Healthy oceans play a vital role in sustaining life on our planet, by providing a source of food for billions of people, and helping to regulate the climate.
But this week the Intergovernmental Panel on Climate Change (IPCC) released a special report containing stark scientific evidence that confirms our worst fears – the climate crisis is an ocean’s crisis.
The carbon dioxide humans are pumping into the atmosphere by burning fossil fuels is warming our planet. This is causing ice sheets and glaciers to melt at an alarming rate and sea levels to rise, threatening to displace millions.
This carbon dioxide is also absorbed by ocean water. This is bad news; it makes the ocean more acidic and harms unique ecosystems, like beautiful warm-water coral reefs.
Why does this matter? Marine life can help us; it naturally absorbs and stores carbon, locking it away in the ocean. Plants in coastal areas, such as mangrove forests and seagrass meadows, trap carbon in underwater sediment and soil. And sea creatures capture it in the food chain, most of which eventually sinks to the deep ocean seabed in the bodies of dead animals.
We can’t rely on this natural process to tackle climate change alone – we need to halt carbon emissions too. But it’s vital that we protect areas where carbon is stored, and the wider ocean, or the climate crisis will become even worse.
Beyond the threats of the climate emergency outlined by the IPCC report, the ongoing impact of destructive human activities such as overfishing, offshore oil and gas drilling and plastic pollution is causing further devastation. All of this affects our oceans’ ability to cope with and soften the blow of climate breakdown.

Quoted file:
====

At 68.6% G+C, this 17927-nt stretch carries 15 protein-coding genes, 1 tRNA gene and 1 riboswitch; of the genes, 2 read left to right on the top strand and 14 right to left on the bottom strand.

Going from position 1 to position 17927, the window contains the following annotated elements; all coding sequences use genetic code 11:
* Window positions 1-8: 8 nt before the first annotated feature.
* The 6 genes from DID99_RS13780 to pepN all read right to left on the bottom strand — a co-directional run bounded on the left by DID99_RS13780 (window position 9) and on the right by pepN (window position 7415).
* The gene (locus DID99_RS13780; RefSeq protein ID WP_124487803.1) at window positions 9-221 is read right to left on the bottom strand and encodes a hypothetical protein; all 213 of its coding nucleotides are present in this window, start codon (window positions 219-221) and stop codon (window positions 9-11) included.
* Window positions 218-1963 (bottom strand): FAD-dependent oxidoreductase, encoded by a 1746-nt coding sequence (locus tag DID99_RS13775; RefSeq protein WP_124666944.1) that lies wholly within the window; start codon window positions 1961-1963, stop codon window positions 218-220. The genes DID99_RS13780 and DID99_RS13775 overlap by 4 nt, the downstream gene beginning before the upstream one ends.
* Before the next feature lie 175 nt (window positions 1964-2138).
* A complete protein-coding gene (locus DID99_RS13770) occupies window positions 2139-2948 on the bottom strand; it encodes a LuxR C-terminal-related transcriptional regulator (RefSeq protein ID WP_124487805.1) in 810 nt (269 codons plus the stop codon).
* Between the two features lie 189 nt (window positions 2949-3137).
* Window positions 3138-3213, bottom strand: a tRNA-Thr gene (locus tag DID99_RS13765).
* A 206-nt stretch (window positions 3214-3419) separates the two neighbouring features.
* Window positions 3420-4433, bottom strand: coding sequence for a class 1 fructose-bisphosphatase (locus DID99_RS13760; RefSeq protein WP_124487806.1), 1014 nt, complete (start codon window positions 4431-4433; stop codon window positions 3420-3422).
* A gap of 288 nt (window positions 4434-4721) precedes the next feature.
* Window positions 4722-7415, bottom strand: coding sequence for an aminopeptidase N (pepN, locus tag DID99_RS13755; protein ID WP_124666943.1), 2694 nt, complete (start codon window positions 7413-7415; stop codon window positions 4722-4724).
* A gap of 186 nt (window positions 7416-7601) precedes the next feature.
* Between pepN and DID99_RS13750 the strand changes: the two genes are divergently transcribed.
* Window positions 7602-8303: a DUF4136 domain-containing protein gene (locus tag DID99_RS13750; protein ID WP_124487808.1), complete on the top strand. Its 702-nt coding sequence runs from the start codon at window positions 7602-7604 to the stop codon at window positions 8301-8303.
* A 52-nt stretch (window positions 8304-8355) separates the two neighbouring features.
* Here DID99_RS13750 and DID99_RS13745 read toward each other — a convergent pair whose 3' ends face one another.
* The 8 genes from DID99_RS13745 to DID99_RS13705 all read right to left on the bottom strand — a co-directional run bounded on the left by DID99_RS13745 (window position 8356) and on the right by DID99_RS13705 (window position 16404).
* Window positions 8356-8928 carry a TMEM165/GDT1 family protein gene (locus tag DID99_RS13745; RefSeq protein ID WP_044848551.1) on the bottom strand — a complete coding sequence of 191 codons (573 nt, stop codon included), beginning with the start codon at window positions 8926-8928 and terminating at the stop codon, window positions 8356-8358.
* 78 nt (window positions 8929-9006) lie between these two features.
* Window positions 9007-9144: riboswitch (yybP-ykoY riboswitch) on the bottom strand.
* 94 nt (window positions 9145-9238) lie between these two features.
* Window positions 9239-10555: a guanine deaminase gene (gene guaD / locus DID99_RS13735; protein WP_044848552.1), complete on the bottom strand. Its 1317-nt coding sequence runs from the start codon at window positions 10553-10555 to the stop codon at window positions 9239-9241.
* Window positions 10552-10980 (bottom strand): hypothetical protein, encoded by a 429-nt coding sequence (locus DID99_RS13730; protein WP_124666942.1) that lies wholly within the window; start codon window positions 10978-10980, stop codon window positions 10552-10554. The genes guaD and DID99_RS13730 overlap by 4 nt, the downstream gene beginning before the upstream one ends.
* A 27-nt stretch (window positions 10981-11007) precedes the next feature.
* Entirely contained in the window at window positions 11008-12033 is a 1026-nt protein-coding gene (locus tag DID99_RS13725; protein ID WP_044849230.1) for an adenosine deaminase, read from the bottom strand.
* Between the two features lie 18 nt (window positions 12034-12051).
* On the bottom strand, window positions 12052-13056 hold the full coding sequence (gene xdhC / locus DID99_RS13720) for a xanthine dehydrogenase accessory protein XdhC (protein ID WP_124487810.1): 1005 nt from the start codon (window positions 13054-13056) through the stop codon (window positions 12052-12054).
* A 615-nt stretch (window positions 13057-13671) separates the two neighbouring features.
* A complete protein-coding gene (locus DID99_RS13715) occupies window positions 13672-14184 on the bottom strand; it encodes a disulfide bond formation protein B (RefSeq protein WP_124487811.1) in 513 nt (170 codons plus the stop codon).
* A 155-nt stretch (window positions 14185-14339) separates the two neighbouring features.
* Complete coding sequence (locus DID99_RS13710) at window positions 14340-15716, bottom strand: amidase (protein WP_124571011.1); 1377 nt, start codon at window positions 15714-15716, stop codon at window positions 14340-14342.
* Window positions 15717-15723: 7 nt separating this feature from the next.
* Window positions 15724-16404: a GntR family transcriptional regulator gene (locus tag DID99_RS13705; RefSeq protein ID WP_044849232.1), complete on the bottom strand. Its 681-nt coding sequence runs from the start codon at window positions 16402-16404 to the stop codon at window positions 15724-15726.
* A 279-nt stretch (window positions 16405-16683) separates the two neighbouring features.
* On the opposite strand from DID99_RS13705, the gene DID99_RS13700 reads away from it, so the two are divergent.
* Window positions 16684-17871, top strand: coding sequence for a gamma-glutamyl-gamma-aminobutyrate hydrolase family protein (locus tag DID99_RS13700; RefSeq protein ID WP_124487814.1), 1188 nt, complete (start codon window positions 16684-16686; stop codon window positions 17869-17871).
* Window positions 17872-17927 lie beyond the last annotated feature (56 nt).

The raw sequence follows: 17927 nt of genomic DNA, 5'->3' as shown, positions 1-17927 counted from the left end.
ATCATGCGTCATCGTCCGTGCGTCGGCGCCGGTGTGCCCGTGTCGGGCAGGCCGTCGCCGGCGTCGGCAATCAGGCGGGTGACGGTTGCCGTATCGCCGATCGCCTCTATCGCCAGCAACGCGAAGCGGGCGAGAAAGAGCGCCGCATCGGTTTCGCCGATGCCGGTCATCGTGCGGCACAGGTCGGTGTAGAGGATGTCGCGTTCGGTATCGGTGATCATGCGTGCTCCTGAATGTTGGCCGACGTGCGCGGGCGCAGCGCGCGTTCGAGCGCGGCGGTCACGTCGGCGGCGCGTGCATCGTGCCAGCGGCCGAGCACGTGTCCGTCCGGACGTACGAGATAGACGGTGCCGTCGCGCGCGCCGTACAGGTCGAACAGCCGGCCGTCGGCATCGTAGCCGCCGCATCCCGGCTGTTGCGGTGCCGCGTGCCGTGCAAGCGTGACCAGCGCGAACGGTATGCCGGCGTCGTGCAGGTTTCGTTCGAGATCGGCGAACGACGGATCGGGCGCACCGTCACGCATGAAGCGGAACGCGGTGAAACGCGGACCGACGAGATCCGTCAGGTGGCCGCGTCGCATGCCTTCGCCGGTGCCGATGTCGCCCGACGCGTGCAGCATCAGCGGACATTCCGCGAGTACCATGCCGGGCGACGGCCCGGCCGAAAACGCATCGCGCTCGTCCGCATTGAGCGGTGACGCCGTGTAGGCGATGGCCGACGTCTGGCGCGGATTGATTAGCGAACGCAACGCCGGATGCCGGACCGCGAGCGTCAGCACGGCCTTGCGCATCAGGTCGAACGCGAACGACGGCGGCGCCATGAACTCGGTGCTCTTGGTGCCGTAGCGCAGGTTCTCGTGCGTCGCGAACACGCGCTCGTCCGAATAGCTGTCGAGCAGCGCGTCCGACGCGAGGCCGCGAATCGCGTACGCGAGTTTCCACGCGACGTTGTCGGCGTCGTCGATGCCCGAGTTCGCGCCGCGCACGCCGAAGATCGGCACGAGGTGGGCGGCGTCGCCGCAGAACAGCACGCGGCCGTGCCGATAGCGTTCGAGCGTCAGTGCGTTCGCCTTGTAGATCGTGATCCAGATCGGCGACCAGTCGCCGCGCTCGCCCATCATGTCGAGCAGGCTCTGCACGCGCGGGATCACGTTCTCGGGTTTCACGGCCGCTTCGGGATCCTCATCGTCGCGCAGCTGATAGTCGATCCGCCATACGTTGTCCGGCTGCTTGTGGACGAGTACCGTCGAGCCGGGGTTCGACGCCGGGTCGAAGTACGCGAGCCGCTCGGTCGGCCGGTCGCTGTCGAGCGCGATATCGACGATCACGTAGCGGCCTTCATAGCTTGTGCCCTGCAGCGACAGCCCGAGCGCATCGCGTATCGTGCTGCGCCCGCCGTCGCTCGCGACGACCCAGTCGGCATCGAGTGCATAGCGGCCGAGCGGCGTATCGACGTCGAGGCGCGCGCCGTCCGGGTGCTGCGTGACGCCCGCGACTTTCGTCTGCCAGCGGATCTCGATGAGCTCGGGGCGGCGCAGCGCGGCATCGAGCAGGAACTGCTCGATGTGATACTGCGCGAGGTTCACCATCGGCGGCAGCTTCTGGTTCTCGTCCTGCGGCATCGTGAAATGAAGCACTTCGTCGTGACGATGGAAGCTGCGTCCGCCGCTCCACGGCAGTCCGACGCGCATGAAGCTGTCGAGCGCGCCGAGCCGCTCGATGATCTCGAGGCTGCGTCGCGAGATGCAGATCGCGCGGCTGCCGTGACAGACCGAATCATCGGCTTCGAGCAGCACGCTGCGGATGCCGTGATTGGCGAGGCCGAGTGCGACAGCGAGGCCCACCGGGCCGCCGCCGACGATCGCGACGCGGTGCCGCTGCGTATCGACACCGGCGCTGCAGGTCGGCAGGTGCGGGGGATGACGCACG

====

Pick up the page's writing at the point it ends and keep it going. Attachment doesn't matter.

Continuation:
Thankfully, among all the bad news, this year there is a huge global opportunity to protect the oceans. Governments are currently negotiating a Global Ocean Treaty at the UN. If a strong treaty is agreed, it could pave the way for a network of ocean sanctuaries, making at least 30% of our oceans off-limits to human activity by 2030.
Such widespread protection would have a profound impact on ocean health, helping marine life recover from human pressures and thrive. Healthy, resilient oceans will continue to slow climate breakdown and support life on earth.
Last month, governments completed the penultimate round of treaty negotiations. Although many countries are supportive of the process, too few are displaying enough ambition to secure an agreement that will really count.
Today’s report is a wake-up call – the UK Government need to prioritise negotiations, and demonstrate this by sending a senior minister to New York next year to personally secure a bold Global Ocean Treaty.
At the same time, political and business leaders need to address the root cause of the oceans crisis. Efforts to transform energy systems away from polluting fossil fuels to 100% renewable energy must accelerate, and deforestation has to stop.
Reducing carbon emissions will ease climate pressure on our oceans, helping the benefits of a network of ocean sanctuaries to be fully realised, allowing marine life to get back to health.
There’s never been a better time to demand decisive action from our leaders, starting with the Global Ocean Treaty. Add your name to over 200,000 people in the UK calling for a strong Global Ocean Treaty. If we look after the ocean, it will keep on looking after us.